Choosing the Best Option

Ultimately, it’s up to you which choice is yours. Some businesses find it easier to start as cash-only establishments and eventually switch to merchant accounts. Others may find the legitimacy of a merchant account essential to their brand. Either type of business is viable.

Phineas Upham is an investor from NYC and SF. You may contact Phin on his Phineas Upham website or Facebook page.

Every Business with a Merchant Account Needs to Know About This Fee

Every-Business-with-a-Merchant-Account-Needs-to-Know-About-This-FeeMerchant accounts have two fairly common pricing tiers consisting of three and six-tiered pricing. This is by design, of course, because these are the easiest pricing tiers to explain to potential buyers. All fees present some form of risk to the merchant, but chargebacks present the greatest potential risk to banks and providers so merchants tend to feel the brunt of these the most.

Chargebacks and Refunds

There is a major difference between a chargeback and a refund. Refunds are mutual because the merchant agrees to take the purchase back and refund the buyer the money they’d spent. Refunds can include re-stocking fees as well. Chargebacks are initiated by the user and carried out between the user and the bank.

The provider can potentially be exposed to millions of dollars in unpaid debt if the merchants the provider deals with are unscrupulous. If the merchant fails to pay those costs, for whatever reason, the cardholder must pay to make the deal right.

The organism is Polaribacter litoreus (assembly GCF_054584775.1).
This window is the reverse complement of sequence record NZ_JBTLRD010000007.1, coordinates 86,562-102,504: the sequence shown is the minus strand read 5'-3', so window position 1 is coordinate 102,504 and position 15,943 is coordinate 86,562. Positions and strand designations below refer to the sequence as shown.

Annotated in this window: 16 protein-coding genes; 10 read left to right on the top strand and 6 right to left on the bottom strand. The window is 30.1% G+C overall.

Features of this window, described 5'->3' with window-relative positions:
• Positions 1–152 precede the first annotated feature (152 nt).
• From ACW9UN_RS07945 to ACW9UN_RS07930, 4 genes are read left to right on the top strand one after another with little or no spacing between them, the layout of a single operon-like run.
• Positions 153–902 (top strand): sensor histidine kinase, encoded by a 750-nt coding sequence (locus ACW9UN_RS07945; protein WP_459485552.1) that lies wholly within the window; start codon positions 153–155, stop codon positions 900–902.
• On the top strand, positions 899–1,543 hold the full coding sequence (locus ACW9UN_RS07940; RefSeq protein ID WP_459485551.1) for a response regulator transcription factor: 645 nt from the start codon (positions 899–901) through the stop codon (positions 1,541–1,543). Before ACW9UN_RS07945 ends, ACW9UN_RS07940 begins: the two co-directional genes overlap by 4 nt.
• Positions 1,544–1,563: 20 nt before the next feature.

Therefore, most merchant companies will take that risk into account when they underwrite the contract. There may be in-depth assessments of a merchant’s potential risk on the bank’s part, which is all a normal part of the process.

Some banks may also impose limits on the amount a merchant is able to charge back to a buyer. Failure to stay within these limits can lead to fines or strict regulations on the merchant’s account. That’s in addition to the chargeback fee that accompanies these transactions.

Bio: Firoz Patel is a passionate marketer and technology enthusiast who founded AlertPay Inc. in 2005. Currently, Firoz Patel lives in Quebec and oversees development of the Payza platform.

8 steps to fighting chargeback fraud

ChargebackScams-810x323Credit card chargeback fraud is a persistent problem for merchants and can be hard to detect. But there are ways small-business owners can fight back.

Fraudulent chargebacks include cases of identity theft and so-called “friendly fraud,” in which a customer deceptively says a product or service was never ordered or was not delivered. Friendly fraud accounts for 18 percent of all merchants’ fraud cases, according to the 2014 LexisNexis True Cost of Fraud Study.
Usually, you won’t hear from the customer if they’re committing friendly fraud, says John Monarch, CEO of Direct Outbound, a Greenville, South Carolina, call center firm that provides chargeback dispute services. Many customers go straight to their card issuer as a matter of convenience, whether their chargeback is a result of someone misusing their credit card, friendly fraud, or even incorrect chargebacks that are a result of not recognizing the purchase. A 2014 survey by Trustev found that 17 percent of U.S. consumers have disputed charges without contacting an online merchant, and 7 percent admitted to lying about the condition of a product so they could return it for a refund.